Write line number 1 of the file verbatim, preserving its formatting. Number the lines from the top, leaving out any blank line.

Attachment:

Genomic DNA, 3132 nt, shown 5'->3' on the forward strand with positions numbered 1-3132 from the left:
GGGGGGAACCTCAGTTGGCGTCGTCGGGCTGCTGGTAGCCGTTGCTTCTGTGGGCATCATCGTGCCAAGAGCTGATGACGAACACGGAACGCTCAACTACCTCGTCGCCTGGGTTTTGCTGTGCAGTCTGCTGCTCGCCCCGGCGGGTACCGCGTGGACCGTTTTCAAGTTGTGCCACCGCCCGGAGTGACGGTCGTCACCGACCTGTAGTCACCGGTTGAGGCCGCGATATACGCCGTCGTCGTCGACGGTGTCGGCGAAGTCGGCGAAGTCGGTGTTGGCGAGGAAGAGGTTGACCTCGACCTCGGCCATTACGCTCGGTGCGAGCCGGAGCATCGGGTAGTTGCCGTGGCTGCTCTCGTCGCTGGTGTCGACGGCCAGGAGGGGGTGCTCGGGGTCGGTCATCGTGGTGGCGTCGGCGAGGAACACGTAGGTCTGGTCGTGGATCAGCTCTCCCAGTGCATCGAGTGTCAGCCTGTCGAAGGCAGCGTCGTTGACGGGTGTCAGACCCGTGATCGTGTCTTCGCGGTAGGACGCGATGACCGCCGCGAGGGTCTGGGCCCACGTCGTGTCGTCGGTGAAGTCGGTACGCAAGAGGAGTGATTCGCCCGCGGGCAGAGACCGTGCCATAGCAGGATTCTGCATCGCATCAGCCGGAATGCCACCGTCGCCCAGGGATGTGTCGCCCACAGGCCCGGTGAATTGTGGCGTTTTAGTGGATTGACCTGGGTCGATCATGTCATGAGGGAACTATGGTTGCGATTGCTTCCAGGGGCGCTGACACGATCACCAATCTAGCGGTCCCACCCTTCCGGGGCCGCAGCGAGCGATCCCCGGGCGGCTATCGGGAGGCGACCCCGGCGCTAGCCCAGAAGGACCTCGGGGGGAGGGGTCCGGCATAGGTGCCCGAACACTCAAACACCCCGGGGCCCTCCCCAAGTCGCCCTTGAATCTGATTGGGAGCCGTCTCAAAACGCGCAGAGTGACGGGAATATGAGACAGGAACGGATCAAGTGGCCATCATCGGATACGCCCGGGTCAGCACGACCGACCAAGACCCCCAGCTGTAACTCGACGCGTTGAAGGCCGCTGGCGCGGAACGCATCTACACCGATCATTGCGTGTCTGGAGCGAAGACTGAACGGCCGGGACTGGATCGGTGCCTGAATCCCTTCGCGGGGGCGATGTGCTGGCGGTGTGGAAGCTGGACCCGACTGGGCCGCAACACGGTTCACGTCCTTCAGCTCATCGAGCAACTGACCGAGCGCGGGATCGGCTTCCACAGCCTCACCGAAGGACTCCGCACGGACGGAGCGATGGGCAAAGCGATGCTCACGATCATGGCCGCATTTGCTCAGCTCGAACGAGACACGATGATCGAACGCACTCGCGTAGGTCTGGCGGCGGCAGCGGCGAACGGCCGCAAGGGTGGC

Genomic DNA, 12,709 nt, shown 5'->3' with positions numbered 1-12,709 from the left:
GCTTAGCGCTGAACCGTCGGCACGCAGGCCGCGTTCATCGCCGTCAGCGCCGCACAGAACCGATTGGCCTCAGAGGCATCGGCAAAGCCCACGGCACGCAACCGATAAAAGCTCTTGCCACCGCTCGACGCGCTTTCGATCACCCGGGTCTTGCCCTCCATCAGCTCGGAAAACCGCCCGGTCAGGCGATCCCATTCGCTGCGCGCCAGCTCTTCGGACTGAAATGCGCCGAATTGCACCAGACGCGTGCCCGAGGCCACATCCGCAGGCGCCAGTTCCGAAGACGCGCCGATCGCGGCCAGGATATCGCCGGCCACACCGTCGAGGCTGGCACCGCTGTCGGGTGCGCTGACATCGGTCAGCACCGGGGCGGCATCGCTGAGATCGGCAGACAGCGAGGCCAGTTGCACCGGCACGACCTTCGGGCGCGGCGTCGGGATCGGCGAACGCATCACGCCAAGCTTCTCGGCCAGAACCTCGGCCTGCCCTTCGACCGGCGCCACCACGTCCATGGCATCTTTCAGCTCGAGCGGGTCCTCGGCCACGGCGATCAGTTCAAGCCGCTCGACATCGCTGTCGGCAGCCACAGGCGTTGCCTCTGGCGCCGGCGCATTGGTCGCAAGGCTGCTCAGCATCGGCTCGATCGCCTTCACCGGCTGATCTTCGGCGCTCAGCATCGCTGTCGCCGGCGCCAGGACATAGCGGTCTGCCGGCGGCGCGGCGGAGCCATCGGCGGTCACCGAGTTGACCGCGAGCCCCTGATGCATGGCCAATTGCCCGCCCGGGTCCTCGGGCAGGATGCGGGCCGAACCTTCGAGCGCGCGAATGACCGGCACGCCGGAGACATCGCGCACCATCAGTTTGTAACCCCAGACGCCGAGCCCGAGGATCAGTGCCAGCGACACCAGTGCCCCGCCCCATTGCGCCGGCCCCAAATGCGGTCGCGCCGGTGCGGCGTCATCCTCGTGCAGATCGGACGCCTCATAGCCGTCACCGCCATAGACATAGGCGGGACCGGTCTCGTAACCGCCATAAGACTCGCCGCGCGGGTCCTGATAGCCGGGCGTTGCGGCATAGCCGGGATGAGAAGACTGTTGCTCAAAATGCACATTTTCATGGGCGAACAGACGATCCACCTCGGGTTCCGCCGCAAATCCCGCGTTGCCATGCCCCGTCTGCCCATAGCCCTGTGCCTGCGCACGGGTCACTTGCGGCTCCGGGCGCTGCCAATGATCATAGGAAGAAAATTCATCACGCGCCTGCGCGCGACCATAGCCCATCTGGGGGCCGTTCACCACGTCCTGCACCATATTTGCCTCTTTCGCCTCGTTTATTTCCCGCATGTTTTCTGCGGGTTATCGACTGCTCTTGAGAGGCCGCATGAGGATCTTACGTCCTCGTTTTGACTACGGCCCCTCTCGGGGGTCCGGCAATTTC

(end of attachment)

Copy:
Genomic DNA, 3132 nt, shown 5'->3' on the forward strand with positions numbered 1-3132 from the left: